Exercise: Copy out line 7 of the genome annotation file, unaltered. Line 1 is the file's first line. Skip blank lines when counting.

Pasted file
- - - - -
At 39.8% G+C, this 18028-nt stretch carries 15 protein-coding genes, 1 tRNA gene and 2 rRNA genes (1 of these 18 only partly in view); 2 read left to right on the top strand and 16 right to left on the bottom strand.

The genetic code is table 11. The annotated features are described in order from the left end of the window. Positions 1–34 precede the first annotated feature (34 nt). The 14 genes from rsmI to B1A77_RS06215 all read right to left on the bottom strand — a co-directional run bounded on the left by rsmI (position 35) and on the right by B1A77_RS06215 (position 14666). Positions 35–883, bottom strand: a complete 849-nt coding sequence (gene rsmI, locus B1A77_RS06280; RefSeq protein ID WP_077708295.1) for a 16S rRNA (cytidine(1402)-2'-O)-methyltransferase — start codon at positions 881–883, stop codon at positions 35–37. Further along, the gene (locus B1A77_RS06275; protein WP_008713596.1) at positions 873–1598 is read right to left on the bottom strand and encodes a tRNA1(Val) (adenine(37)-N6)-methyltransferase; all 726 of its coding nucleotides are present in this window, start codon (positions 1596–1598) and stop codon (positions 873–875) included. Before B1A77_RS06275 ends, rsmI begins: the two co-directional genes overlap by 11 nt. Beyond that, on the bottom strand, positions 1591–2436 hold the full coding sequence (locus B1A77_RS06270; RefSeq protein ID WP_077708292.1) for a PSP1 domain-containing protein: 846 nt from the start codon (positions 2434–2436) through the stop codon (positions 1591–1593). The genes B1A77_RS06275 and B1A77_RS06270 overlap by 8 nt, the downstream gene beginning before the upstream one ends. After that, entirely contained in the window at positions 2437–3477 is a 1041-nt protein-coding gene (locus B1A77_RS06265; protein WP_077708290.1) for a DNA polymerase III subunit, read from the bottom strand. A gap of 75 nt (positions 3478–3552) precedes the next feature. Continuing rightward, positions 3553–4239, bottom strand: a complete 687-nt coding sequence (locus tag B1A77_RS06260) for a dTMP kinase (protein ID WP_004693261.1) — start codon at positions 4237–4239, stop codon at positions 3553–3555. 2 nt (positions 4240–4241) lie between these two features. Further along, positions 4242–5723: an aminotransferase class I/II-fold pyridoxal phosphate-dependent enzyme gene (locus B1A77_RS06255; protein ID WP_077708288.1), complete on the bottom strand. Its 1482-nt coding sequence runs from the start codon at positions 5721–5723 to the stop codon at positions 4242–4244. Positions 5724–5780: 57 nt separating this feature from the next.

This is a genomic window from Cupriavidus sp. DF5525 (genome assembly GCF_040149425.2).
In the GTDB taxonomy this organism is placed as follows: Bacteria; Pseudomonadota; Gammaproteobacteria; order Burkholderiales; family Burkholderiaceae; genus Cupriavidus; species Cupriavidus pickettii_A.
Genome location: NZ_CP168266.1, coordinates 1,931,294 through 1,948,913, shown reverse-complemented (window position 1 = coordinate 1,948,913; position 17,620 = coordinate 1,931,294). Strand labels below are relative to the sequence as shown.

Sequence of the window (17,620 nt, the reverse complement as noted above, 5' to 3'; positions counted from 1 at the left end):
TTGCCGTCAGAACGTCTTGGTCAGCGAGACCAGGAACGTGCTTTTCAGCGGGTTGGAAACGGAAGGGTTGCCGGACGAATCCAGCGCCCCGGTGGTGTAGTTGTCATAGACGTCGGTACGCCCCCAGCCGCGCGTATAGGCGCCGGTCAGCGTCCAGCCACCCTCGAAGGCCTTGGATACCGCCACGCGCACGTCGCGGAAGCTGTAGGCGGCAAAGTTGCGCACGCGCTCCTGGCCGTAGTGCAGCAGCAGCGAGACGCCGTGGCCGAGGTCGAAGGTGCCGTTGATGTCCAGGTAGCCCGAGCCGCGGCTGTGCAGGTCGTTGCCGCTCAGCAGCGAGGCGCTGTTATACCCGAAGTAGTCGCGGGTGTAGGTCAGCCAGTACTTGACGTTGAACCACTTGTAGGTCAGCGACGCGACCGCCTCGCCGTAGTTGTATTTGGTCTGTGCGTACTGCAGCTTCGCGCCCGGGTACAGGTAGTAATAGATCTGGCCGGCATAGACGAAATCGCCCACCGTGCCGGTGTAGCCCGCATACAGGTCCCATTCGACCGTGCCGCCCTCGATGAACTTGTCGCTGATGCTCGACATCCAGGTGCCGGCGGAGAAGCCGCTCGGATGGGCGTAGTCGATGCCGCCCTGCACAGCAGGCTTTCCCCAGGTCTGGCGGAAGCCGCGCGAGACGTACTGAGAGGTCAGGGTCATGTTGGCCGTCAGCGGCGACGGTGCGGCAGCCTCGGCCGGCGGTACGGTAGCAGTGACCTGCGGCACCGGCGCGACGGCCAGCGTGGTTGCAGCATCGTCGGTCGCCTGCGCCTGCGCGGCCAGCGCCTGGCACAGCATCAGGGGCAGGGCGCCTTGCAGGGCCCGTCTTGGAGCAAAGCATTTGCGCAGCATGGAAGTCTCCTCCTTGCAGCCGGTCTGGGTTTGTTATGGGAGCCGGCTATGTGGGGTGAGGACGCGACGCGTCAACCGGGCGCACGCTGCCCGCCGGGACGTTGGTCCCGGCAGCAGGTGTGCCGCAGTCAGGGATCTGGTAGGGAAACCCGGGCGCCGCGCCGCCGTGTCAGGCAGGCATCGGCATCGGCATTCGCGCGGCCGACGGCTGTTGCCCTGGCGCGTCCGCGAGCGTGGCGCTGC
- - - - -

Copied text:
TTGCCGTCAGAACGTCTTGGTCAGCGAGACCAGGAACGTGCTTTTCAGCGGGTTGGAAACGGAAGGGTTGCCGGACGAATCCAGCGCCCCGGTGGTGTAGTTGTCATAGACGTCGGTACGCCCCCAGCCGCGCGTATAGGCGCCGGTCAGCGTCCAGCCACCCTCGAAGGCCTTGGATACCGCCACGCGCACGTCGCGGAAGCTGTAGGCGGCAAAGTTGCGCACGCGCTCCTGGCCGTAGTGCAGCAGCAGCGAGACGCCGTGGCCGAGGTCGAAGGTGCCGTTGATGTCCAGGTAGCCCGAGCCGCGGCTGTGCAGGTCGTTGCCGCTCAGCAGCGAGGCGCTGTTATACCCGAAGTAGTCGCGGGTGTAGGTCAGCCAGTACTTGACGTTGAACCACTTGTAGGTCAGCGACGCGACCGCCTCGCCGTAGTTGTATTTGGTCTGTGCGTACTGCAGCTTCGCGCCCGGGTACAGGTAGTAATAGATCTGGCCGGCATAGACGAAATCGCCCACCGTGCCGGTGTAGCCCGCATACAGGTCCCATTCGACCGTGCCGCCCTCGATGAACTTGTCGCTGATGCTCGACATCCAGGTGCCGGCGGAGAAGCCGCTCGGATGGGCGTAGTCGATGCCGCCCTGCACAGCAGGCTTTCCCCAGGTCTGGCGGAAGCCGCGCGAGACGTACTGAGAGGTCAGGGTCATGTTGGCCGTCAGCGGCGACGGTGCGGCAGCCTCGGCCGGCGGTACGGTAGCAGTGACCTGCGGCACCGGCGCGACGGCCAGCGTGGTTGCAGCATCGTCGGTCGCCTGCGCCTGCGCGGCCAGCGCCTGGCACAGCATCAGGGGCAGGGCGCCTTGCAGGGCCCGTCTTGGAGCAAAGCATTTGCGCAGCATGGAAGTCTCCTCCTTGCAGCCGGTCTGGGTTTGTTATGGGAGCCGGCTATGTGGGGTGAGGACGCGACGCGTCAACCGGGCGCACGCTGCCCGCCGGGACGTTGGTCCCGGCAGCAGGTGTGCCGCAGTCAGGGATCTGGTAGGGAAACCCGGGCGCCGCGCCGCCGTGTCAGGCAGGCATCGGCATCGGCATTCGCGCGGCCGACGGCTGTTGCCCTGGCGCGTCCGCGAGCGTGGCGCTGC